Asthma ranks among the most costly of chronic diseases, accounting for over $50 billion annually in direct medical expenditures in the United States. At the same time, evidence has accumulated that fine particulate matter pollution can exacerbate asthma symptoms and generate substantial economic costs. To measure these costs, we use a unique nationwide panel dataset tracking asthmatic individuals' use of rescue medication and their exposure to PM2.5 (particulate matter with an aerodynamic diameter of <2.5 μm) concentration between 2012 and 2017, to estimate the causal relationship between pollution and inhaler use. Our sample consists of individuals using an asthma digital health platform, which relies on a wireless sensor to track the place and time of inhaler use events, as well as regular nonevent location and time indicators. These data provide an accurate measurement of inhaler use and allow spatially and temporally resolute assignment of pollution exposure. Using a high-frequency research design and individual fixed effects, we find that a 1 μg/m3 (12%) increase in weekly exposure to PM2.5 increases weekly inhaler use by 0.82%. We also show that there is seasonal, regional, and income-based heterogeneity in this response. Using our response prediction, and an estimate from the literature on the willingness to pay to avoid asthma symptoms, we show that a nationwide 1 μg/m3 reduction in particulate matter concentration would generate nearly $350 million annually in economic benefits.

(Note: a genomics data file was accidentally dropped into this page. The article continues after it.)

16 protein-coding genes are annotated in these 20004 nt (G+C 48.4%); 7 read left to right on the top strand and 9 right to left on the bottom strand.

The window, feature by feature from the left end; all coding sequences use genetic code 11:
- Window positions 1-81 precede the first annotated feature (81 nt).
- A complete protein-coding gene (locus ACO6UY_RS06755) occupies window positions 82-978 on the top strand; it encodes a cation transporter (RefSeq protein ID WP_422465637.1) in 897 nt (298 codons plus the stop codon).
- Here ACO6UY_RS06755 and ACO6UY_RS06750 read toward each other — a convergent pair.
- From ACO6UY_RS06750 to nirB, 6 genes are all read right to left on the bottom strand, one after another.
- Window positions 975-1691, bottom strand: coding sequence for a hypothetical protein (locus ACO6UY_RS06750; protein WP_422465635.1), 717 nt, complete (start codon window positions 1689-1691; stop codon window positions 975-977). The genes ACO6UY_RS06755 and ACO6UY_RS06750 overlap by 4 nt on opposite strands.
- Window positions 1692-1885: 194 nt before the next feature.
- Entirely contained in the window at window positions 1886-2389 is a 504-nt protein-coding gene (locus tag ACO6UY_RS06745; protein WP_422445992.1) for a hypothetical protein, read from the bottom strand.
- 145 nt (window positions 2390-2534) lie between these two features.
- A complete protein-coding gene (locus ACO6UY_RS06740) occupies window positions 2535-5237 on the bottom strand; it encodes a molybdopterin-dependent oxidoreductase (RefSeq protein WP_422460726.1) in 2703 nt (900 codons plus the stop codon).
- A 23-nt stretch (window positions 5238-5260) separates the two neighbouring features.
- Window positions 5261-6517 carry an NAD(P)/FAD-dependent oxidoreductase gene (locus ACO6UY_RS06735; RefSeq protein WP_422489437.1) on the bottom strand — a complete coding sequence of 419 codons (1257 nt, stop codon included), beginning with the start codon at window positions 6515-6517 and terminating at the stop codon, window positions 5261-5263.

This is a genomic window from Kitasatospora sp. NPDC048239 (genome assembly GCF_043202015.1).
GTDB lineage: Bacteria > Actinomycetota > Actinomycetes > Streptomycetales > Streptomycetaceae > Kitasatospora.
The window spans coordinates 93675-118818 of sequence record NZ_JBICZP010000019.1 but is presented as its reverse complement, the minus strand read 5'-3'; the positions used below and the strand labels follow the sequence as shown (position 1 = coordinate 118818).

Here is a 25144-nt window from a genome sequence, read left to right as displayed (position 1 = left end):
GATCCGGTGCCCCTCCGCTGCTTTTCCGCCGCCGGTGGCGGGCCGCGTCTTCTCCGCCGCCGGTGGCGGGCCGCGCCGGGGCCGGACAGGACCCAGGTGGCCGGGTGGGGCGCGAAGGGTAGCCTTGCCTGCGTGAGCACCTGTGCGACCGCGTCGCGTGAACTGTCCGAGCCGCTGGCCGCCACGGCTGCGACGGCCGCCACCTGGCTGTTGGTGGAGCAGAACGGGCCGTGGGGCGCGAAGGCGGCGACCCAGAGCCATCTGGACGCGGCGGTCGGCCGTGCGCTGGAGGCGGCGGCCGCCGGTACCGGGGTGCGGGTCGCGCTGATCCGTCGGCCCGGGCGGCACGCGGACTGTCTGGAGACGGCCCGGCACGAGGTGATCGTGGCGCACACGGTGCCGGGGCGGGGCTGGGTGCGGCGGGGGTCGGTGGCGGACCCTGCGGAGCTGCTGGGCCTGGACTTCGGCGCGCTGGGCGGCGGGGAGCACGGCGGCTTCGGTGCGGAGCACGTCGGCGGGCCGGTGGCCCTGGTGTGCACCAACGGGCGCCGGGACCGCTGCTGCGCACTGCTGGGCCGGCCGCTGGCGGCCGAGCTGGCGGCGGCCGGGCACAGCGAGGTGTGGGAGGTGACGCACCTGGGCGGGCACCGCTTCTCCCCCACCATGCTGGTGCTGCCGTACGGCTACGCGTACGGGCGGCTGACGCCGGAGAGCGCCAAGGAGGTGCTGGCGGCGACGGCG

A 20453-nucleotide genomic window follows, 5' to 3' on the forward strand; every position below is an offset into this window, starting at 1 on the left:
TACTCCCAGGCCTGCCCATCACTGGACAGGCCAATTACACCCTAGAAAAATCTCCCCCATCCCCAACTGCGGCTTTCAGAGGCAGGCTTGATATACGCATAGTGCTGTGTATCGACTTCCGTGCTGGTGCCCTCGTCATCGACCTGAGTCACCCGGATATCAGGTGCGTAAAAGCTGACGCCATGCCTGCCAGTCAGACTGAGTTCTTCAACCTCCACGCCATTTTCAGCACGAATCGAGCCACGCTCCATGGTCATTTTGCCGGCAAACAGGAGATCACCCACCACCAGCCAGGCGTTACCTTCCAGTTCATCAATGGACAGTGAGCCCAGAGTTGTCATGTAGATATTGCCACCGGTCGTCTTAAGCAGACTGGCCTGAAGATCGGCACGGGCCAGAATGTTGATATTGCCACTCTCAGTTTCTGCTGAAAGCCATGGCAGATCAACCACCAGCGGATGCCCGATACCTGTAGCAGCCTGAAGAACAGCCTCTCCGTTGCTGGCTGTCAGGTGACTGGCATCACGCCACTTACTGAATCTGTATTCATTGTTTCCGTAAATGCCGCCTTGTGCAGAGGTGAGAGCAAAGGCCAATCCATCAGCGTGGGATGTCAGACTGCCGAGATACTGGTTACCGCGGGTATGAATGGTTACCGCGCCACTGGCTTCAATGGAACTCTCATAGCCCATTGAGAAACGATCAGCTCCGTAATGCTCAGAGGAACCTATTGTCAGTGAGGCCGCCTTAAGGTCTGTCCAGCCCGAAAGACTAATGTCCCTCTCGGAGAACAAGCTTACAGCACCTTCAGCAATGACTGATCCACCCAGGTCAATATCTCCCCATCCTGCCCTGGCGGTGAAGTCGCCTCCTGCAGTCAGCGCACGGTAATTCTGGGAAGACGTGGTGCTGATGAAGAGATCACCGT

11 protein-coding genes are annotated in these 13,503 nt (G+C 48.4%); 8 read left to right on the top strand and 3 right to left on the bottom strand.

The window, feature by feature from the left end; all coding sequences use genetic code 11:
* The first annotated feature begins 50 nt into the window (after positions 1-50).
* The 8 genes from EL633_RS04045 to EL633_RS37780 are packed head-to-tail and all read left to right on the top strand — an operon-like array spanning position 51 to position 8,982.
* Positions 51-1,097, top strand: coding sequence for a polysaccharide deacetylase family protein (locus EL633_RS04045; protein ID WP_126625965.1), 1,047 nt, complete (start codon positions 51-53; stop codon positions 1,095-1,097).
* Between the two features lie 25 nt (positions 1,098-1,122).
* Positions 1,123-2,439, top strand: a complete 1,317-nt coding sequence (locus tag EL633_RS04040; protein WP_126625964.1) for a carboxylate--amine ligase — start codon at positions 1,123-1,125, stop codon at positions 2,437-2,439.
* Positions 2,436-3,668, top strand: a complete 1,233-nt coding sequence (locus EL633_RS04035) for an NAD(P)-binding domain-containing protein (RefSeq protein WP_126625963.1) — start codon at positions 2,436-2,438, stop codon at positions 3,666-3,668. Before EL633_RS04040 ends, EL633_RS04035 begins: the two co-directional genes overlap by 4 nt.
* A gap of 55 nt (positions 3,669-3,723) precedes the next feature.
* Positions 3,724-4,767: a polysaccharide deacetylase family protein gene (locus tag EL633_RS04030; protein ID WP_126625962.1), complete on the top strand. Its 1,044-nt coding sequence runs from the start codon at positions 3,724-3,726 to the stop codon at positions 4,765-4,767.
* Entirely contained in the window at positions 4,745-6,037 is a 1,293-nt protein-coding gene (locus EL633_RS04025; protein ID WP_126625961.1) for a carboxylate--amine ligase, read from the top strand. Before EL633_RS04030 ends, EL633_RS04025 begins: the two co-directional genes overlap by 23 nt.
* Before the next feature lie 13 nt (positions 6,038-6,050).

Keywords: asthma; economic value; particulate matter; rescue inhaler.